With 2.2 million residents in 39 cities and unincorporated areas, King County is the nation’s 13th largest county. It also has one of the most diverse populations in the United States. King County hopes to be the best-run government in the nation, and wants to focus on the great generational challenges of our time: building equity and opportunity and confronting climate change.
“By mobilizing the community to plant one million trees across King County, we will reduce carbon pollution and produce healthier forests, streams and neighborhoods. It’s an ambitious project – one that will help ensure our region remains a national leader in the effort to confront climate change.”
King County Executive, King County
The benefits forests provide in King County are diverse: trees help clean our air and store carbon emissions, offer residents places to escape for exercise and relaxation, provide important habitat for native fish and wildlife species, and keep our lakes and streams healthy, for both people and fish. Through Cities4Forests, we’re excited to build on our existing efforts to plant trees, restore forests, and provide parks and open space for all. As our region grows and faces impacts from climate change, these investments in trees and green spaces help promote our health, protect environmental health, and greatly benefit our quality of life – for generations to come.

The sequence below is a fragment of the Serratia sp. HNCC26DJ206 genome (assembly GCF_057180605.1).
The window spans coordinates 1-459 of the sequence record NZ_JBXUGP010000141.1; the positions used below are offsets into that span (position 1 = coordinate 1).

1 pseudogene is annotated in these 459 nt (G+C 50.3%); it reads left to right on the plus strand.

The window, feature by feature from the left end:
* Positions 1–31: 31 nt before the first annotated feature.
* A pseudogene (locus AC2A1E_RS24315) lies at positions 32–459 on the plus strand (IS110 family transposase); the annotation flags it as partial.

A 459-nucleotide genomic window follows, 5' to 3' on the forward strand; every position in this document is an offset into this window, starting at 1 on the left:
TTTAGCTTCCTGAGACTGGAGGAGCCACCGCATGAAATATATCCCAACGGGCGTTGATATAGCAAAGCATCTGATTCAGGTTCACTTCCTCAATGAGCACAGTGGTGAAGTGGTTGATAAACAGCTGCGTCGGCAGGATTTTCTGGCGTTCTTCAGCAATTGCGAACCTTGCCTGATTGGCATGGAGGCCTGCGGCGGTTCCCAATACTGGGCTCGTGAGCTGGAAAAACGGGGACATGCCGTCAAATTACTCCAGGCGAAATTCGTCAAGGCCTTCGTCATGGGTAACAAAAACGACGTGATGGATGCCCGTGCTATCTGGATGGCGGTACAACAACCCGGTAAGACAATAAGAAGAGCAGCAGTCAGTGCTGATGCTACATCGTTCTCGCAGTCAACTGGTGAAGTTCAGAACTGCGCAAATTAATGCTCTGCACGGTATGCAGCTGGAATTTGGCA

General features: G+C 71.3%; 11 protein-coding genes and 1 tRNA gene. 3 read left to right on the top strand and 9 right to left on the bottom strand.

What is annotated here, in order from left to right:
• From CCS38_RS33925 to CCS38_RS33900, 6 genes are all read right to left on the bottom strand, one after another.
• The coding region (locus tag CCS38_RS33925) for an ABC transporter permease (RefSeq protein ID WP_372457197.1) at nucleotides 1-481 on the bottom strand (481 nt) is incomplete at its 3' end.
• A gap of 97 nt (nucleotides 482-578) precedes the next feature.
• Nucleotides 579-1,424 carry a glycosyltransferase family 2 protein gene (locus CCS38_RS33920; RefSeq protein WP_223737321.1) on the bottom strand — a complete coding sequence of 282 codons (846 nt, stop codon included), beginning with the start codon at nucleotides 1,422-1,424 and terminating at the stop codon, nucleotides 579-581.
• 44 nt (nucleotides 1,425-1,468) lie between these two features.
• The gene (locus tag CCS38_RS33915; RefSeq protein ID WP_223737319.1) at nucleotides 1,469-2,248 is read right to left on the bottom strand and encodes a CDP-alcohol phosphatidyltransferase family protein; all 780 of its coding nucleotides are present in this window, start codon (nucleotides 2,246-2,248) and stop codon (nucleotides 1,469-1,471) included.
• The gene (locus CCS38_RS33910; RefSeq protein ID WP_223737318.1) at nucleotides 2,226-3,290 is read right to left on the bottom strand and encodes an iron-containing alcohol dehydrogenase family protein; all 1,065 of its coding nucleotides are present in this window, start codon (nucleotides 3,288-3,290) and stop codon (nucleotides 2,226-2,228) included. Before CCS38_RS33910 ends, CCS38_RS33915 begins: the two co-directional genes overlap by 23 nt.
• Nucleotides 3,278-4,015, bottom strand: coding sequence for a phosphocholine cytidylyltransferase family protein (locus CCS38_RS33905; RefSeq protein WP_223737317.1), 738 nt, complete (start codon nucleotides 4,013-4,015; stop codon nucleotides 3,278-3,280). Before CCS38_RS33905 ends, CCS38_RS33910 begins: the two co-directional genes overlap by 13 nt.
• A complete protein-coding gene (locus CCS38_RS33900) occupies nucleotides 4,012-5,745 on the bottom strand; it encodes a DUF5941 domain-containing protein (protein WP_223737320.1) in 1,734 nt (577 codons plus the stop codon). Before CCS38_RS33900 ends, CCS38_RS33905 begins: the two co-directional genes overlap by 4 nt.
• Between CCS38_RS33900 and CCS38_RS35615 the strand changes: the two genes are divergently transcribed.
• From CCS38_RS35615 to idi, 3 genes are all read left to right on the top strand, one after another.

Forests cover approximately two-thirds of the land in King County and over 240,000 acres are in private ownership. King County forests offer important recreational opportunities, improve and maintain air and water quality, and provide food, water and habitat for endangered salmon and other wildlife. These same forests provide employment in wood, paper, recreation, tourism and fishing industries. Combined with agriculture, private working lands in King County generate over $150 million annually for landowners … much more for the overall county economy once raw products are processed.
King County’s Forestry Program focuses on the retention of forestland for its environmental, social, and economic benefits. The Program provides education, technical assistance and economic incentives aimed at retaining King County’s forest resources.